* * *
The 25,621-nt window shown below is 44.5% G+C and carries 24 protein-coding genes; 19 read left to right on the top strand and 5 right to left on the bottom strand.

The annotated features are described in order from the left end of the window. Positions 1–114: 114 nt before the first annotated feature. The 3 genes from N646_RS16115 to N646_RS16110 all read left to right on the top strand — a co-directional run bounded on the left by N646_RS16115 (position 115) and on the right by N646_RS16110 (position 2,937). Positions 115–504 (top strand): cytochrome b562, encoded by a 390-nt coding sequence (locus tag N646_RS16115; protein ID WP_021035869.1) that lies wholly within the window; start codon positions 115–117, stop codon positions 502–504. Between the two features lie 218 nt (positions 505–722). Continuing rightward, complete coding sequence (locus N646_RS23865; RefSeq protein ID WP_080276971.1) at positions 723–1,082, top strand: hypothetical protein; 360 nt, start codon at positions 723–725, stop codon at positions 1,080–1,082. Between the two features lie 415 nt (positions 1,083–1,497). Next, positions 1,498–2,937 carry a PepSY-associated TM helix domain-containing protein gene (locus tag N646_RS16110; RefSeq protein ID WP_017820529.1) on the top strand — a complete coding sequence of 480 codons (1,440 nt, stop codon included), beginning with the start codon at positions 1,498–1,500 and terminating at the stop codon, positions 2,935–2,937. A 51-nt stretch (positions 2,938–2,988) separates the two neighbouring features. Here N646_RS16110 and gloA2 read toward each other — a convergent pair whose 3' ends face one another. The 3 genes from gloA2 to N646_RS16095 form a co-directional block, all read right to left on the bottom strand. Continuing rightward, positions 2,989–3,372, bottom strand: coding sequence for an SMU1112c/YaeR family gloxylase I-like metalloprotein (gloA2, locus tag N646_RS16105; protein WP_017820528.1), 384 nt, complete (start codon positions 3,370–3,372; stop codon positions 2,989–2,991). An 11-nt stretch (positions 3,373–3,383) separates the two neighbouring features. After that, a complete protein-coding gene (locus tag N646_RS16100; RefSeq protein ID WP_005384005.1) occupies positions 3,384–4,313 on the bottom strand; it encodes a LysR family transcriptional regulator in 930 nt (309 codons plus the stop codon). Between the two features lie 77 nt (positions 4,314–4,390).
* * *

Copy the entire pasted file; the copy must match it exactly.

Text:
The 25,621-nt window shown below is 44.5% G+C and carries 24 protein-coding genes; 19 read left to right on the top strand and 5 right to left on the bottom strand.

The annotated features are described in order from the left end of the window. Positions 1–114: 114 nt before the first annotated feature. The 3 genes from N646_RS16115 to N646_RS16110 all read left to right on the top strand — a co-directional run bounded on the left by N646_RS16115 (position 115) and on the right by N646_RS16110 (position 2,937). Positions 115–504 (top strand): cytochrome b562, encoded by a 390-nt coding sequence (locus tag N646_RS16115; protein ID WP_021035869.1) that lies wholly within the window; start codon positions 115–117, stop codon positions 502–504. Between the two features lie 218 nt (positions 505–722). Continuing rightward, complete coding sequence (locus N646_RS23865; RefSeq protein ID WP_080276971.1) at positions 723–1,082, top strand: hypothetical protein; 360 nt, start codon at positions 723–725, stop codon at positions 1,080–1,082. Between the two features lie 415 nt (positions 1,083–1,497). Next, positions 1,498–2,937 carry a PepSY-associated TM helix domain-containing protein gene (locus tag N646_RS16110; RefSeq protein ID WP_017820529.1) on the top strand — a complete coding sequence of 480 codons (1,440 nt, stop codon included), beginning with the start codon at positions 1,498–1,500 and terminating at the stop codon, positions 2,935–2,937. A 51-nt stretch (positions 2,938–2,988) separates the two neighbouring features. Here N646_RS16110 and gloA2 read toward each other — a convergent pair whose 3' ends face one another. The 3 genes from gloA2 to N646_RS16095 form a co-directional block, all read right to left on the bottom strand. Continuing rightward, positions 2,989–3,372, bottom strand: coding sequence for an SMU1112c/YaeR family gloxylase I-like metalloprotein (gloA2, locus tag N646_RS16105; protein WP_017820528.1), 384 nt, complete (start codon positions 3,370–3,372; stop codon positions 2,989–2,991). An 11-nt stretch (positions 3,373–3,383) separates the two neighbouring features. After that, a complete protein-coding gene (locus tag N646_RS16100; RefSeq protein ID WP_005384005.1) occupies positions 3,384–4,313 on the bottom strand; it encodes a LysR family transcriptional regulator in 930 nt (309 codons plus the stop codon). Between the two features lie 77 nt (positions 4,314–4,390).